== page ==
However, GCC leaders continue to assess the benefits of such an arrangement through the prism of their enduring relationship with the United States. This is largely due to historical momentum. GCC states have long procured most of their military hardware, training, intelligence systems, and combat systems directly from the U.S. government or from American businesses. In addition, the United States and its allies share GCC concerns about containing regional conflicts in Iraq and Syria, as well as the region-wide threat posed by al-Qa‘ida and its affiliates.[6] Furthermore, it seems that despite its reluctance to sell certain weapons directly to the GCC, the United States has tacitly approved GCC purchases of such weapons from China.[7] This balance―whereby the United States sells the GCC most of its conventional weapons systems, while GCC states purchase other approved weapons elsewhere―allows the GCC to accrue the benefits of remaining within the U.S. umbrella while also buttressing its defenses. Obtaining military hardware from China that the United States has not approved would involve an extremely delicate diplomatic game—one in which the GCC stands to lose more than it would currently gain. (more…)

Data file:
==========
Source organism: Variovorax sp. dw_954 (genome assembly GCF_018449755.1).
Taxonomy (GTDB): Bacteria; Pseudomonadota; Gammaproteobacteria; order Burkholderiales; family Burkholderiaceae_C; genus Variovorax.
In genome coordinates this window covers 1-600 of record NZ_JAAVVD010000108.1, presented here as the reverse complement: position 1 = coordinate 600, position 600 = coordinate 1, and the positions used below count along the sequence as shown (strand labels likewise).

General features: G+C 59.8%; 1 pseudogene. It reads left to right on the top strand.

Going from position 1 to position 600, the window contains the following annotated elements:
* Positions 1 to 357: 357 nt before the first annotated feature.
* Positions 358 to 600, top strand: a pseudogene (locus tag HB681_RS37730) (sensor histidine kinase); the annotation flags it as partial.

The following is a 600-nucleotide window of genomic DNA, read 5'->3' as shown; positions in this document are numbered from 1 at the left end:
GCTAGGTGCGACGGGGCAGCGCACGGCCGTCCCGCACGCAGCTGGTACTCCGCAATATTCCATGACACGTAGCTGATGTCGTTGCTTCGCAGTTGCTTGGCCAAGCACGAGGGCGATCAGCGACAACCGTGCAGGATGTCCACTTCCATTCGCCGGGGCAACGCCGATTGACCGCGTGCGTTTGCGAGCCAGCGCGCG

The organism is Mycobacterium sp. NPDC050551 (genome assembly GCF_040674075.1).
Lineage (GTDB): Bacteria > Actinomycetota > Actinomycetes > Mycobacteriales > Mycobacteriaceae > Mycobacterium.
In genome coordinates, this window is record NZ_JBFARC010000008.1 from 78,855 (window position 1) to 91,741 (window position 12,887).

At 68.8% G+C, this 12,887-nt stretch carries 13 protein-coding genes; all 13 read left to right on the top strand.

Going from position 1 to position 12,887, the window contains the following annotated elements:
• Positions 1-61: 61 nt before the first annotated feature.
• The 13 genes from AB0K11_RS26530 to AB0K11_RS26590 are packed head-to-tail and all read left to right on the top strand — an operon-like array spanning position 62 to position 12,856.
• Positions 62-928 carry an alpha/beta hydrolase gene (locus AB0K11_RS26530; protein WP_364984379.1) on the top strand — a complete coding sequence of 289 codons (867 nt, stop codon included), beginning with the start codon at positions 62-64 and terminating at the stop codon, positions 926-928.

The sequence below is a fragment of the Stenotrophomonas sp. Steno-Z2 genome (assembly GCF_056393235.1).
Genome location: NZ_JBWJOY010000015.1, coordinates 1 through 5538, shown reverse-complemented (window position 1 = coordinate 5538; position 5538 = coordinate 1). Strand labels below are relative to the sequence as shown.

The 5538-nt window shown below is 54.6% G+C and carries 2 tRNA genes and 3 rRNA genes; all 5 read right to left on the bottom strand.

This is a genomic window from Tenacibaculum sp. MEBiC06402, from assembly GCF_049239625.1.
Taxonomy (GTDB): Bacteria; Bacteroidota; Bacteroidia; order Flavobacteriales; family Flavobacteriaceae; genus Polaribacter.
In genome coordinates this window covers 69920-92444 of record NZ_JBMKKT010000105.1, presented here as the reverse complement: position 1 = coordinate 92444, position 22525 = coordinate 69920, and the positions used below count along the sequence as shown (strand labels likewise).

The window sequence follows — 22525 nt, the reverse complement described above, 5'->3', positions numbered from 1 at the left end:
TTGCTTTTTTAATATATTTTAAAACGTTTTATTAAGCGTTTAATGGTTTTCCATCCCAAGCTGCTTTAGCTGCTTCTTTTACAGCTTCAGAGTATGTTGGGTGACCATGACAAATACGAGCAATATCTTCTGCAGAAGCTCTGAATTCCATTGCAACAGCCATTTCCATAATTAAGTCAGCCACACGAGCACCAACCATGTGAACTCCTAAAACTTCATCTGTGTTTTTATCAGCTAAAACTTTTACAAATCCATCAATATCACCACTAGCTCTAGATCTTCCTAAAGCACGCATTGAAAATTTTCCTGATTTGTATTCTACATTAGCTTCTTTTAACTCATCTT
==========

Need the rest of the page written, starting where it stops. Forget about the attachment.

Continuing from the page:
Urban structure of Doha until the 1960s; Source: Scharfenort 2012 (Exhibition in Msheireb Enrichment Center)

The second issue of the new journal Arabian Humanities, with selections in both English and French, is now available online here.

The table of contents is reproduced below:

Juliette Honvault
Éditorial
Villes et dynamiques urbaines en péninsule Arabique
Cities and Urban Dynamics in the Arabian Peninsula

Claire Beaugrand, Amélie Le Renard et Roman Stadnicki
Au-delà de la Skyline : des villes en transformation dans la péninsule Arabique [Texte intégral]
Beyond the Skyline: Cities in Transformation in the Arabian Peninsula [Texte intégral | traduction]

Nelida Fuccaro
Preface: Urban Studies in the Arabian Peninsula: 6 Thoughts on the Field [Texte intégral]
Préface : Les études urbaines en péninsule Arabique
1. Croissances, politiques et projets
Growth paths, politics and projects

Brigitte Dumortier
Ras al‑Khaïmah, l’essor récent d’une ville moyenne du Golfe [Texte intégral]
Ras al‑Khaimah : the recent dynamics of a middle size city of the Arab‑Persian Gulf

Steffen Wippel
Développement et fragmentation d’une ville moyenne en cours de mondialisation : le cas de Salalah (Oman) [Texte intégral]
Development and Fragmentation of a Globalizing Secondary City: The Case of Salalah (Oman)

Sebastian Maisel
The Transformation of ‘Unayza: Where is the “Paris of Najd” today? [Texte intégral]
La transformation de ‘Unayza : où en est le « Paris du Najd » ?
Philippe Cadène
Koweït City : planification urbaine et stratégie régionale [Texte intégral]
Kuwait City: Urban Planning and Regional Strategy (more…)